Some time before the cancellation of Luna 25, references to future Soviet lunar exploration had already dried up in the Soviet press. In July 1978 it was briefly reported that a lunar geochemical explorer was under consideration and due to fly by 1983, but nothing more was heard of this project. At around that time, NASA was trying to persuade Congress to fund a lunar geochemical polar orbit – with equal lack of result.

The moon was now relatively well known and Keldysh made the argument to the political leadership that the USSR should no longer try to directly compete with the United States. Both he and the director of the Institute of Space Research (IKI in Russian), Roald Sagdeev, argued that the USSR should concentrate on what it was good at, had proven expertise and did not compete directly with the Americans. This pointed the Soviet Union in only one direction: toward Venus. Here, the Soviet Union had parachuted probes through Venus’s atmosphere in 1967 and 1969 (Venera 4, 5-6), soft-landed simple probes on its surface in 1970 and 1972 (Venera 7, 8) and put down sophisticated landers in double missions in 1975, 1978 and 1985 (Venera 9-10, 11-12,
13-14, Vega 1-2). Venera 13 and 14 drilled Venusian soil and analyzed it in an onboard laboratory. Balloons were dropped into the Venusian atmosphere (part of the Vega project). Orbiters first circled the planet in 1975 (Venera 9, 10) and then in 1983 radar-mapped its surface (Venera 15-16). By the end of the Vega programme in 1986, Venus’s surface, atmosphere and circumplanetary space had been well characterized.

Mars took second place in the Soviet programme for interplanetary exploration. The Russian Mars 3 probe became the first spacecraft to soft-land on the Red Planet and sent a picture from its surface in December 1971. The Soviet Union obtained a full profile of the atmosphere right down to the surface during the descent of Mars 6 into the Mare Erythraeum in March 1974. After a gap of many years, the USSR went on to organize an imaginative mission to Mars’s little moon, Phobos, in 1988-9 (the first probe failed, the second achieved limited success). The Americans began a wave of missions to Mars in the 1990s, each one revealing more and more of what an interesting planet it was.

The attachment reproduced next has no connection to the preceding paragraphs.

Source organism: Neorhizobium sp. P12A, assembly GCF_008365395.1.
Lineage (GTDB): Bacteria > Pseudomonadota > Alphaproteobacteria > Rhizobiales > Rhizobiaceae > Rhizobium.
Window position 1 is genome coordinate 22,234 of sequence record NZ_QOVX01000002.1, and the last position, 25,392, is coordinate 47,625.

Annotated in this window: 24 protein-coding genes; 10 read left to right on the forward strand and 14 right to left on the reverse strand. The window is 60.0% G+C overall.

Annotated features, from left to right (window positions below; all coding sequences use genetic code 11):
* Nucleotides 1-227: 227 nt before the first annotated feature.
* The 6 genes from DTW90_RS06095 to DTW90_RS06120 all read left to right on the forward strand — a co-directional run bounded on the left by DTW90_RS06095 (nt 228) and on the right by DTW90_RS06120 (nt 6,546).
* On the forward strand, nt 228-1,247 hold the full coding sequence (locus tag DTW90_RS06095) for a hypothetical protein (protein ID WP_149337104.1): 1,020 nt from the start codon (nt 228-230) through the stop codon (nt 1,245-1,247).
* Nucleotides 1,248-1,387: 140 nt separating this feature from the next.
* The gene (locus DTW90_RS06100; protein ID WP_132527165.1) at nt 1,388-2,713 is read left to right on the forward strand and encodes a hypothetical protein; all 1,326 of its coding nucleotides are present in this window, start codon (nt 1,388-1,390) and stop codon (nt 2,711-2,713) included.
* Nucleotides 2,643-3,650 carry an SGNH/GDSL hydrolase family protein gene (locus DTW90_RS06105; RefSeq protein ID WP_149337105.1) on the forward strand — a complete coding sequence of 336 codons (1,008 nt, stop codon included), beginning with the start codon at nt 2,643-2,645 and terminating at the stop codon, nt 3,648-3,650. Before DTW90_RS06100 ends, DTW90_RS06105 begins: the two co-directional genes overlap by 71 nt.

In the light of the genuine progress made in the successful exploration of Venus and the sustained interest in Mars, it is little wonder that the further scientific exploration of the moon became a low priority. Eventually, though, coinciding with a reforming political leadership in the Soviet Union, some plans were advanced. In 1985, the idea of a lunar polar orbiter was resurrected. In 1987, the Institute for Space Research (IKI) in Moscow gave this mission a target gate of 1993, with a lunar farside sample recovery in 1996 and an unmanned laboratory on the moon, with rovers, in 2000. In its last plan for space development published in 1989 (The USSR in outer space – the year 2005), the Soviet Union proposed a lunar polar geophysical orbiter, but few details were given and only a sketchy illustration was published, suggesting it would use the Phobos spacecraft design. At one stage, the project acquired the name Luna 92, indicating a 1992 launch date, but it never got beyond the preliminary design stage and the money originally set aside for it was used for the Mars 96 planetary mission instead.